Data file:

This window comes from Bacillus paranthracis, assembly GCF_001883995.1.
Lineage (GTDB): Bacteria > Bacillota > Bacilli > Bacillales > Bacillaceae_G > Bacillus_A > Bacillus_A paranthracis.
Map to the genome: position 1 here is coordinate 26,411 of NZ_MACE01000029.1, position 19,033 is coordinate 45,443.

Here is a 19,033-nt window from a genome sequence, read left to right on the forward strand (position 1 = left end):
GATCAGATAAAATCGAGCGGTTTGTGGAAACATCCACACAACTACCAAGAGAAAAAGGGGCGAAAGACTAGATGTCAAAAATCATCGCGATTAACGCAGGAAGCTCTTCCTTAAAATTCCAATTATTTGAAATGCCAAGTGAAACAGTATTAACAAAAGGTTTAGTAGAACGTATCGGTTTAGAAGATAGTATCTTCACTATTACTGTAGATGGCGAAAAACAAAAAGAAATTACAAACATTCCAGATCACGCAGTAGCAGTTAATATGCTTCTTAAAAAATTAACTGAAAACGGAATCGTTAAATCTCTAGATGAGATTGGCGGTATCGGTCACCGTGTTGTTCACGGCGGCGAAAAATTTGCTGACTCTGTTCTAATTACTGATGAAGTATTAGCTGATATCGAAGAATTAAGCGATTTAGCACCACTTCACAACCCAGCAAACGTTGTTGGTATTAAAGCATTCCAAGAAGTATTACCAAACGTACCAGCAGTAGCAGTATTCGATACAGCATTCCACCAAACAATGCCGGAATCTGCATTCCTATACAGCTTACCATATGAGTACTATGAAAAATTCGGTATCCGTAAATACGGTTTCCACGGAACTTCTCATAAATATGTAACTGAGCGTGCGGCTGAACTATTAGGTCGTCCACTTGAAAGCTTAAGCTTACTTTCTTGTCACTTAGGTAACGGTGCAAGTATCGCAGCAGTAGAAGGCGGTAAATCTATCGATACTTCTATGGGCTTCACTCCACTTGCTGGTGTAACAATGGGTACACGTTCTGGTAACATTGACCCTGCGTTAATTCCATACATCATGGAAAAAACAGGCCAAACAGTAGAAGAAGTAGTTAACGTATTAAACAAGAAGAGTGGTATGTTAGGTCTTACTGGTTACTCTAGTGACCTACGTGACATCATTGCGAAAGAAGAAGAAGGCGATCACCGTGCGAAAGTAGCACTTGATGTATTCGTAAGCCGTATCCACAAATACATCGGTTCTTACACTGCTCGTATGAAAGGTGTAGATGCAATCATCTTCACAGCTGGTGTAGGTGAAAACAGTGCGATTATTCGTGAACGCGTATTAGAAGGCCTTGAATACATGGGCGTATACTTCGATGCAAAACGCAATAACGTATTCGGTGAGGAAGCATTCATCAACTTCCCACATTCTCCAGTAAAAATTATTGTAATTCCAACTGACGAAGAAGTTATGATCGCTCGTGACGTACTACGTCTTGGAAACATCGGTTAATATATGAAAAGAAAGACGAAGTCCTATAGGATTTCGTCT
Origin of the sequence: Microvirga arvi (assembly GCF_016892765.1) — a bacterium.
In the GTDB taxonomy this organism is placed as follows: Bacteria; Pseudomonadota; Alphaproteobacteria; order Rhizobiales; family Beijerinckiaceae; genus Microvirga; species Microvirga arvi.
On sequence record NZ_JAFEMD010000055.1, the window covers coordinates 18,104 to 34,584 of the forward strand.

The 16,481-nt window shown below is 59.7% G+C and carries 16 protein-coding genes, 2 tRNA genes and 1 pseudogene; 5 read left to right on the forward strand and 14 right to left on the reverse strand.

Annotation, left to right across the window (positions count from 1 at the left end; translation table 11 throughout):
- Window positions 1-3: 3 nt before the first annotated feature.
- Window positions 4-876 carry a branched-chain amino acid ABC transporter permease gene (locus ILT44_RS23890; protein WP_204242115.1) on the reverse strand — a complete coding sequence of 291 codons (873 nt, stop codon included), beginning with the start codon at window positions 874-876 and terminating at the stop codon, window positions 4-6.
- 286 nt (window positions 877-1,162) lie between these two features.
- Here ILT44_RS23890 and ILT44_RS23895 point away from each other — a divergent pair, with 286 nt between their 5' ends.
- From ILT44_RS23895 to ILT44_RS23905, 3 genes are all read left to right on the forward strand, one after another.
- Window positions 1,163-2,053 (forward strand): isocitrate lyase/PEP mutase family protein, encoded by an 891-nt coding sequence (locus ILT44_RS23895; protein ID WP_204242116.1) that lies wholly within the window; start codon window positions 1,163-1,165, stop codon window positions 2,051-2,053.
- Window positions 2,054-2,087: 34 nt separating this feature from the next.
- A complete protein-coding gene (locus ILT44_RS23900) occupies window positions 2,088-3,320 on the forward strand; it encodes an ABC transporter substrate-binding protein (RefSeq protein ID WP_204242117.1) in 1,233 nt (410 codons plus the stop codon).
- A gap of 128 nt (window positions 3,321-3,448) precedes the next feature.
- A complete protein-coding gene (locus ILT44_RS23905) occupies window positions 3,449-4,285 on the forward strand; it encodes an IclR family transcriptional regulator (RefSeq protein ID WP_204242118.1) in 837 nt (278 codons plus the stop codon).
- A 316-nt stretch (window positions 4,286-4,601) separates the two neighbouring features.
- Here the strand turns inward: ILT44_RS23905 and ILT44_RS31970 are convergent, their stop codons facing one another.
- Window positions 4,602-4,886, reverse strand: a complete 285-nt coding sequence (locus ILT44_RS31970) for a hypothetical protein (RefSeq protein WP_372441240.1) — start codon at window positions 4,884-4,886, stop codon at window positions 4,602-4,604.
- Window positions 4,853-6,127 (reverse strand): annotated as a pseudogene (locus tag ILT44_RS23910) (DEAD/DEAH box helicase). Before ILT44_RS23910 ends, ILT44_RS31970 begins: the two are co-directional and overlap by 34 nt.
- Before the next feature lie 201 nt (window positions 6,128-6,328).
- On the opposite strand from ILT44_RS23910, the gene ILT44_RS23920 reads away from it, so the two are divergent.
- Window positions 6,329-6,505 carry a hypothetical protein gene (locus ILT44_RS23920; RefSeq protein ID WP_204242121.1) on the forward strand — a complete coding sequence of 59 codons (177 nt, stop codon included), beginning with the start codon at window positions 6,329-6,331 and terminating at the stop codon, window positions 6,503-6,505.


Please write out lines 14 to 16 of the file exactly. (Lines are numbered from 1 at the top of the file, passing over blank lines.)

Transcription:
- Here ILT44_RS23890 and ILT44_RS23895 point away from each other — a divergent pair, with 286 nt between their 5' ends.
- From ILT44_RS23895 to ILT44_RS23905, 3 genes are all read left to right on the forward strand, one after another.
- Window positions 1,163-2,053 (forward strand): isocitrate lyase/PEP mutase family protein, encoded by an 891-nt coding sequence (locus ILT44_RS23895; protein ID WP_204242116.1) that lies wholly within the window; start codon window positions 1,163-1,165, stop codon window positions 2,051-2,053.